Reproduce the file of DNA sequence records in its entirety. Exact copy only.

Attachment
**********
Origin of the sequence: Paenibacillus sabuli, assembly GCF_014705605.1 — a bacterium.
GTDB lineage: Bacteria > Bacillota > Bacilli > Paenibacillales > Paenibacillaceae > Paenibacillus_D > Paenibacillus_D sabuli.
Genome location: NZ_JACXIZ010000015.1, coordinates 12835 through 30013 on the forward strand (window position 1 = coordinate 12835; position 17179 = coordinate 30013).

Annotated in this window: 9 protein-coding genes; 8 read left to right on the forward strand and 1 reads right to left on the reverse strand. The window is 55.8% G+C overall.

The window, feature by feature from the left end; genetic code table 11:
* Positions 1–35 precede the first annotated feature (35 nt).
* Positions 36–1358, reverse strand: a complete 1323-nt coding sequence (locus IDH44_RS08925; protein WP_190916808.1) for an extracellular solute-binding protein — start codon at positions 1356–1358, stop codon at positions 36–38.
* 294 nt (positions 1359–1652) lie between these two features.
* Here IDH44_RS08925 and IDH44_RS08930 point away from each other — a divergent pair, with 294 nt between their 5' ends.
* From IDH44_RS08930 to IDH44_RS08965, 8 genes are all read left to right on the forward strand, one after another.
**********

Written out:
Origin of the sequence: Paenibacillus sabuli, assembly GCF_014705605.1 — a bacterium.
GTDB lineage: Bacteria > Bacillota > Bacilli > Paenibacillales > Paenibacillaceae > Paenibacillus_D > Paenibacillus_D sabuli.
Genome location: NZ_JACXIZ010000015.1, coordinates 12835 through 30013 on the forward strand (window position 1 = coordinate 12835; position 17179 = coordinate 30013).

Annotated in this window: 9 protein-coding genes; 8 read left to right on the forward strand and 1 reads right to left on the reverse strand. The window is 55.8% G+C overall.

The window, feature by feature from the left end; genetic code table 11:
* Positions 1–35 precede the first annotated feature (35 nt).
* Positions 36–1358, reverse strand: a complete 1323-nt coding sequence (locus IDH44_RS08925; protein WP_190916808.1) for an extracellular solute-binding protein — start codon at positions 1356–1358, stop codon at positions 36–38.
* 294 nt (positions 1359–1652) lie between these two features.
* Here IDH44_RS08925 and IDH44_RS08930 point away from each other — a divergent pair, with 294 nt between their 5' ends.
* From IDH44_RS08930 to IDH44_RS08965, 8 genes are all read left to right on the forward strand, one after another.